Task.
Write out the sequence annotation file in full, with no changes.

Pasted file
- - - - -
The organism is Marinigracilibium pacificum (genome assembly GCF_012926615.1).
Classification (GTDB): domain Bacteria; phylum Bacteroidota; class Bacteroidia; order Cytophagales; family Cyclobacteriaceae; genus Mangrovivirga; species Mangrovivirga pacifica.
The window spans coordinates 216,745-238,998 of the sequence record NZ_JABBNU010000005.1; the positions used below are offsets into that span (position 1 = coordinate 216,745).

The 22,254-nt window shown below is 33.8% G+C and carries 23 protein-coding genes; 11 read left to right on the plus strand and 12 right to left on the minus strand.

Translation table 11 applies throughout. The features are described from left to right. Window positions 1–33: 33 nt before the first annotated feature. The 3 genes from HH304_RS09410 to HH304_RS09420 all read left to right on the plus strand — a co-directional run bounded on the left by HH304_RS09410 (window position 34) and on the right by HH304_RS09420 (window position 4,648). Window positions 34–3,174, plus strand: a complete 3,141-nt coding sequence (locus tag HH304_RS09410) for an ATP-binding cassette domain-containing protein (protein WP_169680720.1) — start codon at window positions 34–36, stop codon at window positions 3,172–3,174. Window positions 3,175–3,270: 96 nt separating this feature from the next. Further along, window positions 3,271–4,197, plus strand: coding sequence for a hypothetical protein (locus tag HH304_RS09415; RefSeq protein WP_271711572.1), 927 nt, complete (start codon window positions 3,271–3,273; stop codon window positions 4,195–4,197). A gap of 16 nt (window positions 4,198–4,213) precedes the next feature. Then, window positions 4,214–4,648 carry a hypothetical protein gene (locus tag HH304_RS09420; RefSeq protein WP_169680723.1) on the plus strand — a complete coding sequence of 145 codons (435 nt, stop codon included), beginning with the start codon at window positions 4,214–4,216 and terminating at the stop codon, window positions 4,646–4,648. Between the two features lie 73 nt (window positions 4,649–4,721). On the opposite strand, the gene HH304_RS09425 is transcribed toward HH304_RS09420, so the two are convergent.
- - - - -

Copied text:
The organism is Marinigracilibium pacificum (genome assembly GCF_012926615.1).
Classification (GTDB): domain Bacteria; phylum Bacteroidota; class Bacteroidia; order Cytophagales; family Cyclobacteriaceae; genus Mangrovivirga; species Mangrovivirga pacifica.
The window spans coordinates 216,745-238,998 of the sequence record NZ_JABBNU010000005.1; the positions used below are offsets into that span (position 1 = coordinate 216,745).

The 22,254-nt window shown below is 33.8% G+C and carries 23 protein-coding genes; 11 read left to right on the plus strand and 12 right to left on the minus strand.

Translation table 11 applies throughout. The features are described from left to right. Window positions 1–33: 33 nt before the first annotated feature. The 3 genes from HH304_RS09410 to HH304_RS09420 all read left to right on the plus strand — a co-directional run bounded on the left by HH304_RS09410 (window position 34) and on the right by HH304_RS09420 (window position 4,648). Window positions 34–3,174, plus strand: a complete 3,141-nt coding sequence (locus tag HH304_RS09410) for an ATP-binding cassette domain-containing protein (protein WP_169680720.1) — start codon at window positions 34–36, stop codon at window positions 3,172–3,174. Window positions 3,175–3,270: 96 nt separating this feature from the next. Further along, window positions 3,271–4,197, plus strand: coding sequence for a hypothetical protein (locus tag HH304_RS09415; RefSeq protein WP_271711572.1), 927 nt, complete (start codon window positions 3,271–3,273; stop codon window positions 4,195–4,197). A gap of 16 nt (window positions 4,198–4,213) precedes the next feature. Then, window positions 4,214–4,648 carry a hypothetical protein gene (locus tag HH304_RS09420; RefSeq protein WP_169680723.1) on the plus strand — a complete coding sequence of 145 codons (435 nt, stop codon included), beginning with the start codon at window positions 4,214–4,216 and terminating at the stop codon, window positions 4,646–4,648. Between the two features lie 73 nt (window positions 4,649–4,721). On the opposite strand, the gene HH304_RS09425 is transcribed toward HH304_RS09420, so the two are convergent.